“Creatures are not born with desires unless satisfaction for those desires exists. A baby feels hunger: well, there is such a thing as food. A duckling wants to swim: well, there is such a thing as water. Men feel sexual desire: well, there is such a thing as sex. If I find in myself a desire which no experience in this world can satisfy, the most probable explanation is that I was made for another world.”  

I think his words can be directly applied to romantic love, too.  We long for a deep, powerful, passionate and lasting connection to another human…because it exists.  If it didn’t, we wouldn’t long for it.

I see so many marriage articles and Instagram posts about how marriage is such hard work. It always makes me cringe because I feel like it’s only half the story. Yes, marriage is hard work.  Anything that is really, really good in life takes hard work. Parenting my 3- and 6-year-old girls….hard!!! So hard! But the reward for all of my hard work, tears, and frustrations is a beautiful relationship with my little girls. The hugs and giggles are worth every bit of my moments of feeling temporarily insane.

The same goes for marriage. You have to work hard to get the rewards: intimacy, friendship, an endless supply of comfort, romance, laughter, partnership, passion, vulnerability, acceptance and the list goes on and on. These rewards aren’t just bestowed upon you because you said “I do” and put a ring on your finger.  They come because you nurture, prioritize and value your marriage. And when necessary, you fight like hell for it.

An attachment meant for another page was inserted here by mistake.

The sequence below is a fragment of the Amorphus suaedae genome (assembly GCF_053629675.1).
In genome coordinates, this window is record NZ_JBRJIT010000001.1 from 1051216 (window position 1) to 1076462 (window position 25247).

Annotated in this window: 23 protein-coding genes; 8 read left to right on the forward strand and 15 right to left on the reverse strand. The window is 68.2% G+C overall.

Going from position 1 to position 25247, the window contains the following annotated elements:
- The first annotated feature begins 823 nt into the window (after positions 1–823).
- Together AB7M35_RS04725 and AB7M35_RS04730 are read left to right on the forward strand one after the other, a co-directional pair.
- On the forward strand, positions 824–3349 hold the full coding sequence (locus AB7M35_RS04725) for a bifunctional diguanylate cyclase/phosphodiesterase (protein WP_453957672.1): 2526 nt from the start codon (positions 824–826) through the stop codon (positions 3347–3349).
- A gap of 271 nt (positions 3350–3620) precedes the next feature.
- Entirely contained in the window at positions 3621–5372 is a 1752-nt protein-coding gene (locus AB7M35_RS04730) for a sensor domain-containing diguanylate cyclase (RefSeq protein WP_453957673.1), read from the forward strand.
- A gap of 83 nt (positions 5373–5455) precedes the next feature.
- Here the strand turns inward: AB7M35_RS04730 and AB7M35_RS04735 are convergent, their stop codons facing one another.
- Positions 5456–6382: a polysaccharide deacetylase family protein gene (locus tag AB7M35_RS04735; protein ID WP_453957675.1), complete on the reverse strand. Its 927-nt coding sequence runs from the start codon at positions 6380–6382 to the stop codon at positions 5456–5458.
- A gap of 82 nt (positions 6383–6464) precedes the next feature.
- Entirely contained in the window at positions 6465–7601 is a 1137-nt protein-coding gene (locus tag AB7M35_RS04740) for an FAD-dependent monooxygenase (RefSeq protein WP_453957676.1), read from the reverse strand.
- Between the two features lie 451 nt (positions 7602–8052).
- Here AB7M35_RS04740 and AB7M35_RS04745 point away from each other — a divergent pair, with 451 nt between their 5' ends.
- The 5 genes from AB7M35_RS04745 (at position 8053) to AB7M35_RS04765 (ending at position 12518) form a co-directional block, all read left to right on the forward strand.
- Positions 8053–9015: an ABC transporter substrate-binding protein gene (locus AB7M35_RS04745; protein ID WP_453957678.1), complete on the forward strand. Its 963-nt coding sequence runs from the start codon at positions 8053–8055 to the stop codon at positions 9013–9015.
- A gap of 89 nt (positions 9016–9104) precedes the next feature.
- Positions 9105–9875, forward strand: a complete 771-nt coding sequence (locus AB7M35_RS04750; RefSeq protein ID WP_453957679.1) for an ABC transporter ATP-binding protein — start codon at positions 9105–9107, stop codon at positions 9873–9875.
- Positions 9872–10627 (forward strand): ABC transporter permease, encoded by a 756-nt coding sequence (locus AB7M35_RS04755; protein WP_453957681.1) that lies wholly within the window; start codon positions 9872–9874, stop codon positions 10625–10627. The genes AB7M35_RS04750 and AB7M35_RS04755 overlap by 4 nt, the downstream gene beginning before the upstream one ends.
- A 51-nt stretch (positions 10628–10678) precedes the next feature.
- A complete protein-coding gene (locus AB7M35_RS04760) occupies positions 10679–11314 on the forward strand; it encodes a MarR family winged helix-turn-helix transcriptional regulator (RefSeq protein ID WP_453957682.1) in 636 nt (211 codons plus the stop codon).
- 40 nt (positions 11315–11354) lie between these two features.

Let’s take one more look at Meghan Markle, or now known as Duchess of Sussex.  I don’t know a ton about her, but the story that we read in the media is that she was raised by a strong, hard-working single mother, Doria Ragland, who endlessly encouraged her to make a mark in the world.  The story continues that Meghan started making efforts at change when she was a little girl, writing letters to companies like Procter and Gamble to demand change for women—and it worked. I watched Doria closely during the royal wedding.  I wondered if she was recalling all of her hard work, how much blood, sweat and tears she endured to raise her daughter. I wondered if she thought that, perhaps it’s all of her hard work that her daughter is now becoming a princess. I know it’s not all that simple, but I love this idea that all of this hard work may have created a happily ever after, afterall.  

3 thoughts on “Is There Such a Thing as Happily Ever After? Making Sense of Romance

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  1. This is a lovely post! I love your connection to C.S. Lewis’ words. “We long for a deep, powerful, passionate and lasting connection to another human…because it exists,” really struck a chord. I think it’s interesting that romantic love is often brought up and questioned. Once in college, my philosophy professor even had a class where he said it didn’t exist, and used his marriage as an example (I felt bad for his wife, and wondered if she felt the same), citing that they were mostly companions rather than lovers. I’m glad to find others that feel differently. Thanks for the read!